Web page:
‘What of that among some of the greatest scoundrels unhung? Fellows that for a ten-pound note would chop Mrs. Polwarth up for sausages and fry Tottie with bread sauce, after knocking both of you on the head? You don’t know what a real bad digging crowd is, and when you do it may be too late.’

.     .     .     .     .

Now the reign of Plutus had set in, as far as Lance and his companion were concerned. A few short weeks and how had their prospects changed. What was now their position? shovelling in gold at the rate of five hundred pounds a week per man. It seemed like a dream, a fairy tale to Lance. A year or so at most of this kind of work and he would be able to return to England in the triumphant position of a man who had seen the world, who had been, as the phrase runs, the architect of his own fortune, who had boldly accepted the alternative rather than own himself in the wrong, and who now had carried out what he had vowed to do in spite of the incredulity of disapproving friends.

And his cousin, his beloved Estelle, what would be her feelings? He wrote to her at once, telling her to abandon all doubt and fear on his account. Where were her prophecies now? He should always bless the day on which he sailed for Australia. He might even go the length of thanking his father for his stern reproof, his unjust severities. After all it had been for the best. It had made a man of him. Instead of lounging about at home, or idling on the continent (for he would never have taken his degree if he had stayed at Oxford till he was gray), he had seen what a new country was like, met numbers of the most interesting people, learned how to carry himself among all sorts of queer characters, learned to work with his hands and to show himself a man among men. To crown all, he was making eight or ten thousand a year. With a little judicious speculation he was very likely to double or quadruple this. And in three years from the day he left she would see him back again, he had almost said dead or alive. What talks they would have over his adventures and wonderful, really wonderful, experience! loving each other as of old and rejoicing in one’ another’s society. The life agreed with him splendidly. He was in famous condition, and except that he was sunburned and a little browner, there was no change to speak of. She would be able to judge if he had altered for the worse in manner or lost form. Perhaps he had roughened a little by associating with all sorts and conditions of men, but it would soon come back again when once more he found himself among his own people and near his heart’s darling, Estelle.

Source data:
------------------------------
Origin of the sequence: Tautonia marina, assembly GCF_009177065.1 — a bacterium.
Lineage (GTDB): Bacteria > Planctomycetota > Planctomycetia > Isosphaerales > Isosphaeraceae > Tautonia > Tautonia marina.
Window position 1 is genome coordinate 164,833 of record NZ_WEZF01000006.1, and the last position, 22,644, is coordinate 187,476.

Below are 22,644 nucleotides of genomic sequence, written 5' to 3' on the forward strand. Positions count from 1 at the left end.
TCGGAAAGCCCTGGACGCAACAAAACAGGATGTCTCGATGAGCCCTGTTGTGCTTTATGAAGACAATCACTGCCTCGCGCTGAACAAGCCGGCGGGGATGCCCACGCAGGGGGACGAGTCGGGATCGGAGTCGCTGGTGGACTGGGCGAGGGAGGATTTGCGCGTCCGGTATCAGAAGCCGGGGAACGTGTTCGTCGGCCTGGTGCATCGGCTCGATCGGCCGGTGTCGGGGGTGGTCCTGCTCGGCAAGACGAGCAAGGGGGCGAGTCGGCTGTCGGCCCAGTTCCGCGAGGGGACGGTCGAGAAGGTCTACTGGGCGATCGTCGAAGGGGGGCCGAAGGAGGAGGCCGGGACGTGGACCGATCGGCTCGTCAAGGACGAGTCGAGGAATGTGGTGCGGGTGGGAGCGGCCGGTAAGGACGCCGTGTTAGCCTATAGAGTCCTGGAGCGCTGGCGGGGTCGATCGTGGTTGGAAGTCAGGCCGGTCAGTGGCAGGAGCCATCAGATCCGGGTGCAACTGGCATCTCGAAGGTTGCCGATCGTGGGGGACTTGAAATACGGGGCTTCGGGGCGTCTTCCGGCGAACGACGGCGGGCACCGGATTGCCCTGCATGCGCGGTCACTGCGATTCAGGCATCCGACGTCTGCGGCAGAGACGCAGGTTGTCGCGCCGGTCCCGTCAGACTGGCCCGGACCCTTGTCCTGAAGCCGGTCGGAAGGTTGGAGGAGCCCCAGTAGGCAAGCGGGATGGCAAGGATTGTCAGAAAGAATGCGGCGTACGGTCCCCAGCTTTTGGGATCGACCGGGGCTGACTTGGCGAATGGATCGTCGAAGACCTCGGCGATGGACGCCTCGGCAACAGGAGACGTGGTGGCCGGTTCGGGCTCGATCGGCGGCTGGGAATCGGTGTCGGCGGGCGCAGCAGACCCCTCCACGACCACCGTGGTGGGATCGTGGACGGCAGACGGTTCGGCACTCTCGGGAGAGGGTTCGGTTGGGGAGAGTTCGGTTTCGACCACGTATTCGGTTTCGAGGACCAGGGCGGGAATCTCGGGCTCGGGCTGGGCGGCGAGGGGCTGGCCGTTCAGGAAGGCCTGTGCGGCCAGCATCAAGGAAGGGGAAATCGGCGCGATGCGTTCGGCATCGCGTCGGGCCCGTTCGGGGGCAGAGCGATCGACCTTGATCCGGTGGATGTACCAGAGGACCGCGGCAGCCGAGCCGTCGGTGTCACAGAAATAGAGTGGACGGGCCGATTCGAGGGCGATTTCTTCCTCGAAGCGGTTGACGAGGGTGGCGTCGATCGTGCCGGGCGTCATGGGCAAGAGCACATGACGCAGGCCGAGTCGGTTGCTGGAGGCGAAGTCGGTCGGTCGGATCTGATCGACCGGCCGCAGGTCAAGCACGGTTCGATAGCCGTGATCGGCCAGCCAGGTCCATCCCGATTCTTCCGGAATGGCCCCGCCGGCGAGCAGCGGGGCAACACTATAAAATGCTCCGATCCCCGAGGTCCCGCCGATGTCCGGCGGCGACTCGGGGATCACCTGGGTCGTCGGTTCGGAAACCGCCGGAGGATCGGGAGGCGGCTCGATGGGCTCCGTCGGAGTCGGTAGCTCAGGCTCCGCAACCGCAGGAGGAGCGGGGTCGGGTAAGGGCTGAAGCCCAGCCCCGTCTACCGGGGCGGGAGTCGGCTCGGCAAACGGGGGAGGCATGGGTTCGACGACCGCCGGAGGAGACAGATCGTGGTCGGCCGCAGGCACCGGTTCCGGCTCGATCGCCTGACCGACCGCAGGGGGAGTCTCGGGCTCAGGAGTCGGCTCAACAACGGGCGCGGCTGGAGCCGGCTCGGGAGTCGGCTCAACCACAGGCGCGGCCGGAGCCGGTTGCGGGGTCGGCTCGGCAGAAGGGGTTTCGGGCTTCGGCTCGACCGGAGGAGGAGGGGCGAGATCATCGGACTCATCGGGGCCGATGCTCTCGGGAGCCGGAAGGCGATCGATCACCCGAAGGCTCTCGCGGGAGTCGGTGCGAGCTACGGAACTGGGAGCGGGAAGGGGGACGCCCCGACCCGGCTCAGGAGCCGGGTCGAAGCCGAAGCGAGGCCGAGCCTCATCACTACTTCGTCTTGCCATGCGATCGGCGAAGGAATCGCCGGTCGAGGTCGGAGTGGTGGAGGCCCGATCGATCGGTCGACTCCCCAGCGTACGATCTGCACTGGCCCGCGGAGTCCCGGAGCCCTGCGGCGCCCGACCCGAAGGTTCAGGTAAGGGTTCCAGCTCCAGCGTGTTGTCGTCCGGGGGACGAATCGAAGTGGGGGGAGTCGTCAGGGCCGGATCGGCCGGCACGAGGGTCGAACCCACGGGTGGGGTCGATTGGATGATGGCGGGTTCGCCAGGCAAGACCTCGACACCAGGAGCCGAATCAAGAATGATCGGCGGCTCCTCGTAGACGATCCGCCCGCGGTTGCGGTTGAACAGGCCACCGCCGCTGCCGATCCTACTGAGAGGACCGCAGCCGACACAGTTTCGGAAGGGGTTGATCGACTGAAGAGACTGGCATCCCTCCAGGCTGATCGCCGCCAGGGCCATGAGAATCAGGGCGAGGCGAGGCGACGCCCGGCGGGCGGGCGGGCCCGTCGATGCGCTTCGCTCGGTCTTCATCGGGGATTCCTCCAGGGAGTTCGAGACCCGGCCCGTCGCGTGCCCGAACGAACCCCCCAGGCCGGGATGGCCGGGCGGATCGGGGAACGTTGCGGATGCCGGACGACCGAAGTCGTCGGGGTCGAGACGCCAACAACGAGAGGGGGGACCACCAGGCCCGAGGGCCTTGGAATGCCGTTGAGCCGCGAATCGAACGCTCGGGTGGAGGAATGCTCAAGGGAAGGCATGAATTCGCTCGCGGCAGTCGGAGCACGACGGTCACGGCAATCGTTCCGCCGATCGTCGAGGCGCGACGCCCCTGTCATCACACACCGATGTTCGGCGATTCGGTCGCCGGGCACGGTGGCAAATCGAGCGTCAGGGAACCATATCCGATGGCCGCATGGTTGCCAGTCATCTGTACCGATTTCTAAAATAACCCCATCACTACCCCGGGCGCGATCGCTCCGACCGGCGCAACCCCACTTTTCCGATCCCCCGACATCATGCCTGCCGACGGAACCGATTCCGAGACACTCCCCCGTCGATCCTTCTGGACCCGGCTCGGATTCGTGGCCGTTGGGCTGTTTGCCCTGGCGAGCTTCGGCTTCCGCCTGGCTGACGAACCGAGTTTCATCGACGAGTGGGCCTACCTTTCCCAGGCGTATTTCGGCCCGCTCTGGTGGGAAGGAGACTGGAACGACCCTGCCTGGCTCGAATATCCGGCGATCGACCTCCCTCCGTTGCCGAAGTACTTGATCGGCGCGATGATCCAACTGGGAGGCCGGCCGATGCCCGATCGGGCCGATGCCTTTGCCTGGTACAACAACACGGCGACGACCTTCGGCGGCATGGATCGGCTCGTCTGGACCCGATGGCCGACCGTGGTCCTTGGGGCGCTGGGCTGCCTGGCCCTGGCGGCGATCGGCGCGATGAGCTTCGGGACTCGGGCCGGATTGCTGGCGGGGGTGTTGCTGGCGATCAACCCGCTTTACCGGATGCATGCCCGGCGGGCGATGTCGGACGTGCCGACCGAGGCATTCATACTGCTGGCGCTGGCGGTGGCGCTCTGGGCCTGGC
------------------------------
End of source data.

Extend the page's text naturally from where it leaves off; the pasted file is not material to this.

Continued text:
Thus far the welcome letter—how welcome those alone can tell who have longed for tidings from a far country, who have waited with the heart-sickness of hope long deferred, and have at length snatched at the precious missive that told of safety and success, even of the approaching return.